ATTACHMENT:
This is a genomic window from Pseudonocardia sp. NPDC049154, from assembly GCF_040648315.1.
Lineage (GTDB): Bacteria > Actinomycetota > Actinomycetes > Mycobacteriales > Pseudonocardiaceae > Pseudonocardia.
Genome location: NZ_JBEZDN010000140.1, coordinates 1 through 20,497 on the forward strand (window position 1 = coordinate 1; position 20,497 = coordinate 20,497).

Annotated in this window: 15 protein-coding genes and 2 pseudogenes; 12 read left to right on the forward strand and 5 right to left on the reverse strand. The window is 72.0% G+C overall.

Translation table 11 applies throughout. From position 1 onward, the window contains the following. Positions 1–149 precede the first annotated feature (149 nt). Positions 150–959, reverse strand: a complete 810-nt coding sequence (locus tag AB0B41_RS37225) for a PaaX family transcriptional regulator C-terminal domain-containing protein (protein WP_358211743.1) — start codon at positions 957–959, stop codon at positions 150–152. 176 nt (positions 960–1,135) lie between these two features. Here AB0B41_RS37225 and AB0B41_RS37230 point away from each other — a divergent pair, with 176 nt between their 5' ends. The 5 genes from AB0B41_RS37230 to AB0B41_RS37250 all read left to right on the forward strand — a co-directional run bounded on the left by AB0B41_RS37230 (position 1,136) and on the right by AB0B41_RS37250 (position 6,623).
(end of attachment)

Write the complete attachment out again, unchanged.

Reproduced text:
This is a genomic window from Pseudonocardia sp. NPDC049154, from assembly GCF_040648315.1.
Lineage (GTDB): Bacteria > Actinomycetota > Actinomycetes > Mycobacteriales > Pseudonocardiaceae > Pseudonocardia.
Genome location: NZ_JBEZDN010000140.1, coordinates 1 through 20,497 on the forward strand (window position 1 = coordinate 1; position 20,497 = coordinate 20,497).

Annotated in this window: 15 protein-coding genes and 2 pseudogenes; 12 read left to right on the forward strand and 5 right to left on the reverse strand. The window is 72.0% G+C overall.

Translation table 11 applies throughout. From position 1 onward, the window contains the following. Positions 1–149 precede the first annotated feature (149 nt). Positions 150–959, reverse strand: a complete 810-nt coding sequence (locus tag AB0B41_RS37225) for a PaaX family transcriptional regulator C-terminal domain-containing protein (protein WP_358211743.1) — start codon at positions 957–959, stop codon at positions 150–152. 176 nt (positions 960–1,135) lie between these two features. Here AB0B41_RS37225 and AB0B41_RS37230 point away from each other — a divergent pair, with 176 nt between their 5' ends. The 5 genes from AB0B41_RS37230 to AB0B41_RS37250 all read left to right on the forward strand — a co-directional run bounded on the left by AB0B41_RS37230 (position 1,136) and on the right by AB0B41_RS37250 (position 6,623).